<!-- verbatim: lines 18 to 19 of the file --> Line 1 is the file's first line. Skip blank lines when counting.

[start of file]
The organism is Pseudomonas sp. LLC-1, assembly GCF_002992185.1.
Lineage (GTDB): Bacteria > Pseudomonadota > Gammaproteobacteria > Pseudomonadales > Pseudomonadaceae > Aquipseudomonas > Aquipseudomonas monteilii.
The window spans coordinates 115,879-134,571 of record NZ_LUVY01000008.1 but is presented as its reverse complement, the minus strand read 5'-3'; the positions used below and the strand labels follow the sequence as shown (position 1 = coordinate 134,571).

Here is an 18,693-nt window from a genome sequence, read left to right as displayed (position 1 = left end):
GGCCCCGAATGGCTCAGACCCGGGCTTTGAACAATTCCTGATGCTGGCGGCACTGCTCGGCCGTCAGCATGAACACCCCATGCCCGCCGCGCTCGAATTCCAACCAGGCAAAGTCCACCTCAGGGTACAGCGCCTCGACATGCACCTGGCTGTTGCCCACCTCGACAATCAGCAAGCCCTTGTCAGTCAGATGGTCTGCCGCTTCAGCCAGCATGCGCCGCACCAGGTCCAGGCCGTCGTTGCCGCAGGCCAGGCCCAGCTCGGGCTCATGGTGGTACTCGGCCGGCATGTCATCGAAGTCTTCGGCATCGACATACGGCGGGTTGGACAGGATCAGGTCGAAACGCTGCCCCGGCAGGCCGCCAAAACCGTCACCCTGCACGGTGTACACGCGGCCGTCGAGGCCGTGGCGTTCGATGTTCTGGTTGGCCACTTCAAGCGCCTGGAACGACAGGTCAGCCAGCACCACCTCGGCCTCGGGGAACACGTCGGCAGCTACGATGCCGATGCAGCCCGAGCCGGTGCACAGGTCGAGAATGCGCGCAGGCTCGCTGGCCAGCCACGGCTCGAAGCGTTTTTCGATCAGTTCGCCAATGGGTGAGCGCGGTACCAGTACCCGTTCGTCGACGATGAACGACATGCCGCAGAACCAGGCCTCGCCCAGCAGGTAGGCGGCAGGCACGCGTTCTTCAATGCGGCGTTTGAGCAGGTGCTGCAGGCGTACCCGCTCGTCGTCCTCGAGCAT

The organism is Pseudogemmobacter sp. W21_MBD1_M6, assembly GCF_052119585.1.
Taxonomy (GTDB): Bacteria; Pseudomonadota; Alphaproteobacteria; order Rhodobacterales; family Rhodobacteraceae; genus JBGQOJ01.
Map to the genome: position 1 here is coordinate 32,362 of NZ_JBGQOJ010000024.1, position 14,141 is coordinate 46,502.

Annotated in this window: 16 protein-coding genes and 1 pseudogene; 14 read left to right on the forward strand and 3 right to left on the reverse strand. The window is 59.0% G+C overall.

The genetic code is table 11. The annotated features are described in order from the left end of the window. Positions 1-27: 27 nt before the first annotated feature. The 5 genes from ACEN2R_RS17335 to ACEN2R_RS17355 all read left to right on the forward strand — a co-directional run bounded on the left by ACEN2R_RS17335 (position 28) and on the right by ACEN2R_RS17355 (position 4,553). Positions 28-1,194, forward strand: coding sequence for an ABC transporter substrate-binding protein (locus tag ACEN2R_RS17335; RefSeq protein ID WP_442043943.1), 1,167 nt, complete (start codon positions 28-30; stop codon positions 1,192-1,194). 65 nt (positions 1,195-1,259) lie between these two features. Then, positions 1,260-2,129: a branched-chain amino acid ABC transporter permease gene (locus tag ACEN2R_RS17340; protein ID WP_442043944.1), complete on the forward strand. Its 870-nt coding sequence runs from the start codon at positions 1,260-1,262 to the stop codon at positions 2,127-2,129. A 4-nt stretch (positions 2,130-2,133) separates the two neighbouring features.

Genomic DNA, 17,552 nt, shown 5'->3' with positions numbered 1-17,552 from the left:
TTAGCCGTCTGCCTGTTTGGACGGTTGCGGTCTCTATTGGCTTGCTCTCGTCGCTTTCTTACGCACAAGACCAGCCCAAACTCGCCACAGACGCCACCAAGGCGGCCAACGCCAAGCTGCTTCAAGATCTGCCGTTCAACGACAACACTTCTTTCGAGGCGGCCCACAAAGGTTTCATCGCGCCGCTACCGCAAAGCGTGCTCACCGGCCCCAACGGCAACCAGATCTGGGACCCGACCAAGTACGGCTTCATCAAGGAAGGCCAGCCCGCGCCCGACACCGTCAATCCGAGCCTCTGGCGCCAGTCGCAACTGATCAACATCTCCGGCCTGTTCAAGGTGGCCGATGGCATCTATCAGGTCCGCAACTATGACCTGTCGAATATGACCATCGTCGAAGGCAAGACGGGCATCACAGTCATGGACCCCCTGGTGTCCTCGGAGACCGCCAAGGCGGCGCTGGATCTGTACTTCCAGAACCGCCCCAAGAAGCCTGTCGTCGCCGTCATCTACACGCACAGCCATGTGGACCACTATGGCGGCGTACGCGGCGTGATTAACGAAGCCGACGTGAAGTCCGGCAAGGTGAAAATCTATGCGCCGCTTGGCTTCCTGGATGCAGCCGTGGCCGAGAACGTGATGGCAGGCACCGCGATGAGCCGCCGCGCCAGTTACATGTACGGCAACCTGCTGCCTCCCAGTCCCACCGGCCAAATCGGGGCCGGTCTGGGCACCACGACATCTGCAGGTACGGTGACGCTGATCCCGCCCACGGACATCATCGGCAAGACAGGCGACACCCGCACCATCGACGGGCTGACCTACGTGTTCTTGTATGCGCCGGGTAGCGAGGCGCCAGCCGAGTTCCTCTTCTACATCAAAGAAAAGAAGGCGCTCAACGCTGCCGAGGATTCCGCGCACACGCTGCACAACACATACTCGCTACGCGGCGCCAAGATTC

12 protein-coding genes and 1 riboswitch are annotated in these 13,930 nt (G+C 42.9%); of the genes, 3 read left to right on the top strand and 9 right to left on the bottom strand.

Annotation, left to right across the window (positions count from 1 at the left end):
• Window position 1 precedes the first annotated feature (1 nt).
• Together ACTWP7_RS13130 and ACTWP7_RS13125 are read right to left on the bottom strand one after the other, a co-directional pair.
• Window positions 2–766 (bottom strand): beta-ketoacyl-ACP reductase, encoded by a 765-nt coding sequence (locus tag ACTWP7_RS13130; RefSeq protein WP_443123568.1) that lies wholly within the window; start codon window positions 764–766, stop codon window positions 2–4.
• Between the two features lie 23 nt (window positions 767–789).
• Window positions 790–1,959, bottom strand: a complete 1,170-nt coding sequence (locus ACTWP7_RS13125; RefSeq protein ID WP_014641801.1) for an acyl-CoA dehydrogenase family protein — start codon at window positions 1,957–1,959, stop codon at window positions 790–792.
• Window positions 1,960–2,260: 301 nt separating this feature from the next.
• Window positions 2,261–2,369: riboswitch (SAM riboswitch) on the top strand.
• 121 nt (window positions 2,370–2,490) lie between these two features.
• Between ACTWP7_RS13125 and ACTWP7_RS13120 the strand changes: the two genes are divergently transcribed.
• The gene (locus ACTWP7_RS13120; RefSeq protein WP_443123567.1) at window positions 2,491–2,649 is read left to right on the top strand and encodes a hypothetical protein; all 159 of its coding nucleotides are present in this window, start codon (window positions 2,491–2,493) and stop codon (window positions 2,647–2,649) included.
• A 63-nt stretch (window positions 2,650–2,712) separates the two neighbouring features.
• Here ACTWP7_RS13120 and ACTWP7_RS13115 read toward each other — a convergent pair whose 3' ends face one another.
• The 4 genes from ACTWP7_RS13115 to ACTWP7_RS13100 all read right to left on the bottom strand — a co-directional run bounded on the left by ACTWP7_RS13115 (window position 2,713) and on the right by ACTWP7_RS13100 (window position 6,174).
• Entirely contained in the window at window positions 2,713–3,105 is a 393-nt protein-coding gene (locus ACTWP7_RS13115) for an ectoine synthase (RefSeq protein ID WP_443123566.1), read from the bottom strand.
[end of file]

• Between the two features lie 23 nt (window positions 767–789).
• Window positions 790–1,959, bottom strand: a complete 1,170-nt coding sequence (locus ACTWP7_RS13125; RefSeq protein ID WP_014641801.1) for an acyl-CoA dehydrogenase family protein — start codon at window positions 1,957–1,959, stop codon at window positions 790–792.